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Re: Theory Sources, Answering Roskoski
Matt Roskoski made some interesting arguments in repsponse to an earlier
posting I made on theory evidence and sources. While I agree with many of
his comments, others deserve further comment. I think Matt may have read a
lot into a few sentences.
>"Murphy uses words like "smart" and "superior intellect." These terms
>describe native intelligence - i.e. the capacity for reasoning. People are
>born with that, they don't learn it.
This is untrue, of course. People learn to reason just as they learn to read
>Then, Murphy divides
>people up into scholars like Ken & Arnie, graduate assistants, 1st year
>& first year debaters. These terms describe experience and education - i.e.
>accumulated knowledge (at best, age at worst). These things you learn,
>not born with them. And, of course, it's also true that some people in the
>community have more of that than others.
>The two don't correlate, however. Educated people can be very stupid and
>often are. I've taken classes both at KU and at Florida State from
>Ph.D. bearing tenured professors who couldn't understand ideas I was trying
While I may equivocate education and intelligence, I suggest that the
correlation of those is perhaps stronger than the hasty generalization above.
I would further suggest that, in the debate world, there is some
relationship between level of education and level of intelligence. Of
course, I exclude social skills...
>If it was not, then
>he has claimed that some people in debate are smarter than others, and you
>know who's smart and who's not by what diplomas they have hanging on their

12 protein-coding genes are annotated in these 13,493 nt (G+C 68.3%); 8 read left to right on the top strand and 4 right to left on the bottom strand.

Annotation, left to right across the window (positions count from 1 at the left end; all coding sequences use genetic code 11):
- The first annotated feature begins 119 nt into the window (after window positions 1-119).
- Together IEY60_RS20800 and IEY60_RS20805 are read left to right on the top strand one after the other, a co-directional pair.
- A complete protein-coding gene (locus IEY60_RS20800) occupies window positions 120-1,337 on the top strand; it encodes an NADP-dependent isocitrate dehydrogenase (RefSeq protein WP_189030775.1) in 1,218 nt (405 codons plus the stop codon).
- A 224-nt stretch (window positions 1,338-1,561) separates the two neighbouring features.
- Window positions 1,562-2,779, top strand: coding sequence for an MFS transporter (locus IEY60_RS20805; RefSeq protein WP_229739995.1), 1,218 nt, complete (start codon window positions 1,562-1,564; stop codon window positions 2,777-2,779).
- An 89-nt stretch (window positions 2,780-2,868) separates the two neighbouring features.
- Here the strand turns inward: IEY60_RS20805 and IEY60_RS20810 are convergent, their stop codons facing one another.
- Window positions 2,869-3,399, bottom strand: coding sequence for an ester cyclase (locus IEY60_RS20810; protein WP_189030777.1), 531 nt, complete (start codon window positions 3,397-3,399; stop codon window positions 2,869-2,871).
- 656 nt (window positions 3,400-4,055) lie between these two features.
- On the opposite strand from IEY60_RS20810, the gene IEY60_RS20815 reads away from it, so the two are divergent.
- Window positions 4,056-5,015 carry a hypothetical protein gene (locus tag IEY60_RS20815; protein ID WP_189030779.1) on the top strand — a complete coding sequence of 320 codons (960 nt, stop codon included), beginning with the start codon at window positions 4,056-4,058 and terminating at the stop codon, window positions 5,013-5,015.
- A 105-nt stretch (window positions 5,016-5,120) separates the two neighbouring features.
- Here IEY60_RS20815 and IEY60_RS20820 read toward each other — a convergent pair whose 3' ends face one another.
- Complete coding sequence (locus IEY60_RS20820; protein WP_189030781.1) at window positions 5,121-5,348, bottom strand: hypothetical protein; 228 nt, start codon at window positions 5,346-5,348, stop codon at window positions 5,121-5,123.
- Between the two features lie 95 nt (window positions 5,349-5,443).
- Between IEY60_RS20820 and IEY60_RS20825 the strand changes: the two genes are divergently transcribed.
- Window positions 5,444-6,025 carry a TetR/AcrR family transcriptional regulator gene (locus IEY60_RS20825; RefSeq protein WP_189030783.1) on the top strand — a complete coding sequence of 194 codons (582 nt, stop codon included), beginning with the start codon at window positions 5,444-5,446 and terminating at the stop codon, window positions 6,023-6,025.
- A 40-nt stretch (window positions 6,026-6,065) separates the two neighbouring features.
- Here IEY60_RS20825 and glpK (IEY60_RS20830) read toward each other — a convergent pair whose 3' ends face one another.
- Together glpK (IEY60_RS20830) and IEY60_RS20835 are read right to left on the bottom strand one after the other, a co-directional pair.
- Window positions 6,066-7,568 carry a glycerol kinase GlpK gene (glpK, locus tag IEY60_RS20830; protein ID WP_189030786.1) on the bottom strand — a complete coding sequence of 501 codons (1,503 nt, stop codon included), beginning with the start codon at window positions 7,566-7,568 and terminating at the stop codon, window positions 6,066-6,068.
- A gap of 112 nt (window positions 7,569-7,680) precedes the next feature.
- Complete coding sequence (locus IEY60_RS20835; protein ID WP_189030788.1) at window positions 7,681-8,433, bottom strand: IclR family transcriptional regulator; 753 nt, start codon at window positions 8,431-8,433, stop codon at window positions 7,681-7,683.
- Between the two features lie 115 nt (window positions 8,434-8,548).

>wall. That is incorrect and offensive. I, as a graduate assistant, of
>resent being labeled an intellectual inferior by Mr. Murphy. I am not and
>will not countenance being labeled as such.
Are you sugesting that everyone is equally smart? Was that not the crux of
my initial position ("You are as smart as they are."). I certainly did not
mean to imply that diplomas ALONE were an indication of intelligence. Broda
Bahm and Madsen have a number of respected publications and convention papers
to list along with their Ph.D. Those who offend me are those, having the
forums available, do nothing to indicate to our public a level of achievement
beyond a degree (which, I agree, often means little). While those without
experience could certainly exhibit an equal amount of native intelligence,
unused potential is just that. Individuals should hardly be rewarded for
>Initially, debate as a process and debate as an organization should treat
>everyone as equals. Consider - that's in our rhetoric. We describe CEDA as
>egalitarian organization that give's everyone a fair shake. Furthermore,
>necessary for fair debates - seniors would otherwise always beat freshmen
>they would be presumed intellectually superior. Common logic confirms this
>belief. We learn in argumentation class that appeal to authority is a
>and that a bad idea doesn't become a good one just because someone with a
>certificate said it. Also, a good idea doesn't become a bad one just
>the author lacks some social recognition.
I agree completely (and this was certainly not part of my original position),